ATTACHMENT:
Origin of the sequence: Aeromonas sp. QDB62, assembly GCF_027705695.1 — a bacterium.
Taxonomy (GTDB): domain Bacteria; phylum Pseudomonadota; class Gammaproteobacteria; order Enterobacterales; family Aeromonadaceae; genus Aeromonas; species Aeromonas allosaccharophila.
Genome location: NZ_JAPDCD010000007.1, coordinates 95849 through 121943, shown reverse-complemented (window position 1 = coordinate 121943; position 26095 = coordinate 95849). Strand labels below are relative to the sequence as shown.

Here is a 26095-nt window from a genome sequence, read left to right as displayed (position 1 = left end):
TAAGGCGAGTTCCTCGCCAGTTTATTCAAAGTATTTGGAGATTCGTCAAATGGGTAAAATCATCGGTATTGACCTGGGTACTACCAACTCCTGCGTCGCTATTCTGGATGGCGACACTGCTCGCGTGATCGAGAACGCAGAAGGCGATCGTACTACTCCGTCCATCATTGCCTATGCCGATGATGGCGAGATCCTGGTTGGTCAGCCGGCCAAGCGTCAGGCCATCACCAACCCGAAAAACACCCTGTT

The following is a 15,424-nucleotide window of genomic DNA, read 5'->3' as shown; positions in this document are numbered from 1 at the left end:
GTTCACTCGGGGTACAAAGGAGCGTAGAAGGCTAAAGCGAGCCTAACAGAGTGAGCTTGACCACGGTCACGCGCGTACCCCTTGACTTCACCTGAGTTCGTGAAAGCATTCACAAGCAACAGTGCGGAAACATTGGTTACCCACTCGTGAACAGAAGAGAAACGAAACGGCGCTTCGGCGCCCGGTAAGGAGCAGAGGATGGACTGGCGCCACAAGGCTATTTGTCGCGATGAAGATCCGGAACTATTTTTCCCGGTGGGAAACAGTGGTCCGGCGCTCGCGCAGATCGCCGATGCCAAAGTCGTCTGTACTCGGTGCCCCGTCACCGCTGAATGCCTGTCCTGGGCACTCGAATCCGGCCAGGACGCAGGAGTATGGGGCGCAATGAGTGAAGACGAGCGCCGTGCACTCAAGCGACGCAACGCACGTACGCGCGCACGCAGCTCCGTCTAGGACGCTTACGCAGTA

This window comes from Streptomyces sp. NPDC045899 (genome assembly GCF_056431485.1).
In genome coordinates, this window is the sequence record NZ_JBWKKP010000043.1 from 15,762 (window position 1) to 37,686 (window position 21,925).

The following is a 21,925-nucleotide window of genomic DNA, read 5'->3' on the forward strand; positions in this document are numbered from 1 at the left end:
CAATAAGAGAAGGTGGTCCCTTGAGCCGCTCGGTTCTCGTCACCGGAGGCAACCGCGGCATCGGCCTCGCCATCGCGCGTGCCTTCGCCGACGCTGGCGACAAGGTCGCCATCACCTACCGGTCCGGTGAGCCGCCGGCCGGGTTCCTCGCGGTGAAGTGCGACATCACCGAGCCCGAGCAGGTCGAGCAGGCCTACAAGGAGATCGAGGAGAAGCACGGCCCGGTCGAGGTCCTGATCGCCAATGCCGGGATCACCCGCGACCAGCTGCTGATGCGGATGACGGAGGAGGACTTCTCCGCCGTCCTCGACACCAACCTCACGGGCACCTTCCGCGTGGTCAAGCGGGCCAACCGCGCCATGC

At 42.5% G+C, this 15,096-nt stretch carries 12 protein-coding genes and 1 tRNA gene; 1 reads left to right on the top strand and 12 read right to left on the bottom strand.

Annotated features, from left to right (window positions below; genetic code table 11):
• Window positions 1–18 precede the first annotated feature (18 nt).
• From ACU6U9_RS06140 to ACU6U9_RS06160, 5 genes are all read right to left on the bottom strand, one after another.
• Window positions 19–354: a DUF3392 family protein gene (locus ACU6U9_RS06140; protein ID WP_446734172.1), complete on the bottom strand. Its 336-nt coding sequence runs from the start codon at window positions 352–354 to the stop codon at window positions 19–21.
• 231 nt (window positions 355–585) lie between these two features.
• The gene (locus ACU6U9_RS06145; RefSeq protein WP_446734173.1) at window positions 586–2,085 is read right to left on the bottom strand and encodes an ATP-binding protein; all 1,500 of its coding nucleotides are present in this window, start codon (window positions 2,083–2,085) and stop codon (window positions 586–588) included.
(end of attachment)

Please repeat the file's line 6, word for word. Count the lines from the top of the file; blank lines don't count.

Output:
The following is a 15,424-nucleotide window of genomic DNA, read 5'->3' as shown; positions in this document are numbered from 1 at the left end: